Gyre is a sculpture by North Carolina artist Thomas Sayre. The three huge rings were created on site in 1999, using reinforced concrete. Circular trenches were dug, the reinforcements were placed and the concrete was poured. Once the concrete was dry and cured, the rings were lifted into place by crane. You can still see the circular depressions where the rings were formed before being raised in place.
Gyre is one of the centerpieces of the NC Art Museum Park. The sculpture is especially striking when, beginning at sunset, the rings are illuminated by flood lights. It’s quite a sight.
The University of Coimbra is one of the oldest universities in the world. Once the royal palace, the Velha Universidade, or Old University, is the oldest part of the school and is a beautiful place. We were able to tour the university, starting with the Joanine Library, and working our way through the buildings. If you visit Coimbra, the Old University is a required stop on your journey.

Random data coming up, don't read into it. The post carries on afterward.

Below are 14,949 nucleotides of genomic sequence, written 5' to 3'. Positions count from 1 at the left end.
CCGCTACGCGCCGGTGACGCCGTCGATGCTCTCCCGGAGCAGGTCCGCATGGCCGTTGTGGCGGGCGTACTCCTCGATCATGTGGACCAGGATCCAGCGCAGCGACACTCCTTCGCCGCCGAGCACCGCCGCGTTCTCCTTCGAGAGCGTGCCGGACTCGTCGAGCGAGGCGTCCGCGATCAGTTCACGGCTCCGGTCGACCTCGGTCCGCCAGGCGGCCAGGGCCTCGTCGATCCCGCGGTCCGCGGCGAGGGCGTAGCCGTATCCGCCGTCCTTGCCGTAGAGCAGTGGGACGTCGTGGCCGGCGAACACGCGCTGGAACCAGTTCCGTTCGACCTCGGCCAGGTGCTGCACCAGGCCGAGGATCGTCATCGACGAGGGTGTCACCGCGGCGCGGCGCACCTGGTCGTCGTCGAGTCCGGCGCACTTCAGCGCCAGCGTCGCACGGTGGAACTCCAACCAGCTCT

This photo is from the wide Paço das Escolas, the main square of the Old University. On the left is the famous bell tower and straight ahead is the Via Latina, which is the entrance to the part of the University that was the royal palace. As beautiful as the exterior is, the interior is stunning. The Joanine Library, the Capela de São Miquel, and the Sala dos Capelos are just three of the many beautiful spaces in the Old University.
Ulalu is one of two sculptures by abstract artist Mark di Suvero in the North Carolina Art Museum Park. Di Suvero makes huge works of art using a crane and an arc welder. Steel H-beams and plates are his material of choice. Di Suvero was the first living artist to have his art shown in the Tuileries Gardens in Paris.